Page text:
Breads & Breakfasts

No-Knead BreadDen & Donna

Katie Gill came to visit us & we got talking about making bread. She mentioned this bread & gave a suggestion where to find the recipe on the Internet. I did & have tried it. This makes a very hard-crusted, soft inside, loaf of Italian bread, perfect with soups, stews, pastas, whatever!

Time: About 1 & 1/2 hours plus 14 to 20 hours’ rising time.

3 cups all-purpose or bread flour, more for dusting
1/4 teaspoon instant yeast
1 & 1/4 teaspoons salt
Cornmeal or wheat bran as needed.

In a large bowl combine flour, yeast and salt. Add 1 & 5/8 cups water, and stir until blended; dough will be shaggy and sticky. Cover bowl with plastic wrap. Let dough rest at least 12 hours, preferably about 18, at warm room temperature, about 70 degrees.

Dough is ready when its surface is dotted with bubbles. Lightly flour a work surface and place dough on it; sprinkle it with a little more flour and fold it over on itself once or twice. Cover loosely with plastic wrap and let rest about 15 minutes.

Using just enough flour to keep dough from sticking to work surface or to your fingers, gently and quickly shape dough into a ball. Generously coat a cotton towel (not terry cloth) with flour, wheat bran or cornmeal; put dough seam side down on towel and dust with more flour, bran or cornmeal. Cover with another cotton towel and let rise for about 2 hours. When it is ready, dough will be more than double in size and will not readily spring back when poked with a finger.

At least a half-hour before dough is ready, heat oven to 450 degrees. Put a 6 to 8 quart heavy covered pot (cast iron, enamel, Pyrex or ceramic) in oven as it heats. When dough is ready, carefully remove pot from oven. Slide your hand under towel and turn dough over into pot, seam side up; it may look like a mess, but that is O.K. Shake pan once or twice if dough is unevenly distributed; it will straighten out as it bakes. Cover with lid and bake 30 minutes, then remove lid and bake another 15 to 30 minutes, until loaf is beautifully browned. Cool on a rack.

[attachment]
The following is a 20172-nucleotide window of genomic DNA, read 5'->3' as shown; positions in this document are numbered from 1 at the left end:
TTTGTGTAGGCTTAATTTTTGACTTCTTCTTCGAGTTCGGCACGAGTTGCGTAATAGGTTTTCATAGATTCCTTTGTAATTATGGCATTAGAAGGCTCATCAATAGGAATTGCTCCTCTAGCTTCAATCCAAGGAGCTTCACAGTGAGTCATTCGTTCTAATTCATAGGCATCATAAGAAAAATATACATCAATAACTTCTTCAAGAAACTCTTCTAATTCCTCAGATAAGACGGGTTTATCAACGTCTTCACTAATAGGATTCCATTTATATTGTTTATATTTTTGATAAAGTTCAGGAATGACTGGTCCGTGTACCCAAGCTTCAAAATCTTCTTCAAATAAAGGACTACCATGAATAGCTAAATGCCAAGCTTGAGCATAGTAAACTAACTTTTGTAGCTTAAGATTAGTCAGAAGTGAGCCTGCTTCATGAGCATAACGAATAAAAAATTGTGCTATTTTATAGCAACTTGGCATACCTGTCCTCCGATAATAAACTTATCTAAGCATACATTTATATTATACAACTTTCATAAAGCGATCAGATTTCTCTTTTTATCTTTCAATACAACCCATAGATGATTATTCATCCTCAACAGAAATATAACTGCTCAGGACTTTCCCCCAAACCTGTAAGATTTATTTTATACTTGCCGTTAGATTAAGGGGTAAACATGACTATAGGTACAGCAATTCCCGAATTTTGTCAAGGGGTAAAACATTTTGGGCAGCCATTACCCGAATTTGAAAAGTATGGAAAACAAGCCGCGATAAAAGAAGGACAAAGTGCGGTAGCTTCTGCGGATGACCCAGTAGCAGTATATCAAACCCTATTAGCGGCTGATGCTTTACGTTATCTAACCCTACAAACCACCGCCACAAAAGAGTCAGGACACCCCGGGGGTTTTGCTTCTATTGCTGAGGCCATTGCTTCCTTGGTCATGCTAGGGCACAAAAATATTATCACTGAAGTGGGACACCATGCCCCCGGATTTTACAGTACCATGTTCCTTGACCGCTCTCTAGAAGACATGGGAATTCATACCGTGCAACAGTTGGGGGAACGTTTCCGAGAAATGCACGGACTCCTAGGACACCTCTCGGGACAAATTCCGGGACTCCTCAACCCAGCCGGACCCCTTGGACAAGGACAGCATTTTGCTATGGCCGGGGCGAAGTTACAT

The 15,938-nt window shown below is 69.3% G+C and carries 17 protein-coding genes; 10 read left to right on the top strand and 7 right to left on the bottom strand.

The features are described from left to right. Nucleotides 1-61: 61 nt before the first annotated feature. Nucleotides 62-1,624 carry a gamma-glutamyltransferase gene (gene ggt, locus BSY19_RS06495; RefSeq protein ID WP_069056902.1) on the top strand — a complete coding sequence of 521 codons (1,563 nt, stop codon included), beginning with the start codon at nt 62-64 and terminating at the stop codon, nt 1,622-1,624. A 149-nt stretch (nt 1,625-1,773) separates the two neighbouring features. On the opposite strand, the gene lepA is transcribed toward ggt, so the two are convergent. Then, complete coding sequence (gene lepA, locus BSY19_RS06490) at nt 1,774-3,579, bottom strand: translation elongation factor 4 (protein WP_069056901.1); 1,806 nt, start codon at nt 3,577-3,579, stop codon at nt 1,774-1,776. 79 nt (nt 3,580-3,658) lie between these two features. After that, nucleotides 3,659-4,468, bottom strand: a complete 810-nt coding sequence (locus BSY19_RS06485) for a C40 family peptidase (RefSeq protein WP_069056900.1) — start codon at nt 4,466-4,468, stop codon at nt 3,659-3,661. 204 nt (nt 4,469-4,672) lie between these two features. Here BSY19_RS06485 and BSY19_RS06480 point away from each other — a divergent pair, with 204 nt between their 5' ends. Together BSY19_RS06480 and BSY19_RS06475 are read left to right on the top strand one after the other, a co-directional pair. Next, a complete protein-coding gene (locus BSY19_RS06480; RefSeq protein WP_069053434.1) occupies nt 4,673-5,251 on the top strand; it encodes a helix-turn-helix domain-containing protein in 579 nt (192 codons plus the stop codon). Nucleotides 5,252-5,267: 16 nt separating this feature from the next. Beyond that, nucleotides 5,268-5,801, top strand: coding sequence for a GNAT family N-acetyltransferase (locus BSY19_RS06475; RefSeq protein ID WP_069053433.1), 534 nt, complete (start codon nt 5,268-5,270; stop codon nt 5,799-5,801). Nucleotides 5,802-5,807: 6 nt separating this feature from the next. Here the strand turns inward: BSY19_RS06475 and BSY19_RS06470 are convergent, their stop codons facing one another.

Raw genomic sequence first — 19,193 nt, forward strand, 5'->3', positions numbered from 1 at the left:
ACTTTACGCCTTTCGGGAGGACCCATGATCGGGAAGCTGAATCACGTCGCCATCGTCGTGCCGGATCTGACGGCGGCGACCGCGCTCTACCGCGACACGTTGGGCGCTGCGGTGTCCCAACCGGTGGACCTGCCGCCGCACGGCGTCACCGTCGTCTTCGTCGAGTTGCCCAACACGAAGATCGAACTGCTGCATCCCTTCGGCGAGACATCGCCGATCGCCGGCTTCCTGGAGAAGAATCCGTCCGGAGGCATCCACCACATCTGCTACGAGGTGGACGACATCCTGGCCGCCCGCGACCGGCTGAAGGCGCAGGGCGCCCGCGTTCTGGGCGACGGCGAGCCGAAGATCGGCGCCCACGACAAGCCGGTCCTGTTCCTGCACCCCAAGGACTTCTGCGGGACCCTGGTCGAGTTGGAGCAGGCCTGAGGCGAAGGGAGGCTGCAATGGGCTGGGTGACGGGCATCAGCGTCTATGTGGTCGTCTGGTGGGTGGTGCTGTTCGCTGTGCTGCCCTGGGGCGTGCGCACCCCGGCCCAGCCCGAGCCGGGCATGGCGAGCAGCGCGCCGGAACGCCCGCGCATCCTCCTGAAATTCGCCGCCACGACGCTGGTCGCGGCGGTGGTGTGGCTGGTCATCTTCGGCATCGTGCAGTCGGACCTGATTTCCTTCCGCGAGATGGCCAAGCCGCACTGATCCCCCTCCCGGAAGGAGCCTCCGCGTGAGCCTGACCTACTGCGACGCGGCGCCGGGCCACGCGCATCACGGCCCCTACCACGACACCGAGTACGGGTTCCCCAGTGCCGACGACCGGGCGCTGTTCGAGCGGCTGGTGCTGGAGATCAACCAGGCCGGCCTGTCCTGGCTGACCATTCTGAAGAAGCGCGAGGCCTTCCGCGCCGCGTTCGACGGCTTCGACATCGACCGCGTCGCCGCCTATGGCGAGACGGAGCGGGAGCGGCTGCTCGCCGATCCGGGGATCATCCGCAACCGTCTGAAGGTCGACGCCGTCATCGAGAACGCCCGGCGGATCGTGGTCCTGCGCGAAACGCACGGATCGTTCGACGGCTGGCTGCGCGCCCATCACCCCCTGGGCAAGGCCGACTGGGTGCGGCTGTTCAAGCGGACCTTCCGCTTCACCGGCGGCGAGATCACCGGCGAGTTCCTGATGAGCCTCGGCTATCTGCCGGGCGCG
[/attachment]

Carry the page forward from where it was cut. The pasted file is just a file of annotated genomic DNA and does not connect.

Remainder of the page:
Yield: One 1 & 1/2 pound loaf.

A few things I’ve learned while working with this:

1. Watch the handles of the pot, and the pot itself. Everything is HOT!
Be sure you have a place to set it down before you take it out of the oven
after the initial heating and after baking.
I use an open burner on top of the range. (small kitchen – limited space)

2. When you go to drop it in the pot – be sure you have it secure in 1 hand.
Use your other hand to hold back the corners of the towel so they don’t end up in the
pot, under the bread. And drop it in the middle!

3. Be prepared for cornmeal going everywhere – when you first pick it up in the towel,
it leaks out. When you flip it into the pot, more flies out.

If you can live with these facts, you’ll end up with a great loaf of crusty Italian bread.

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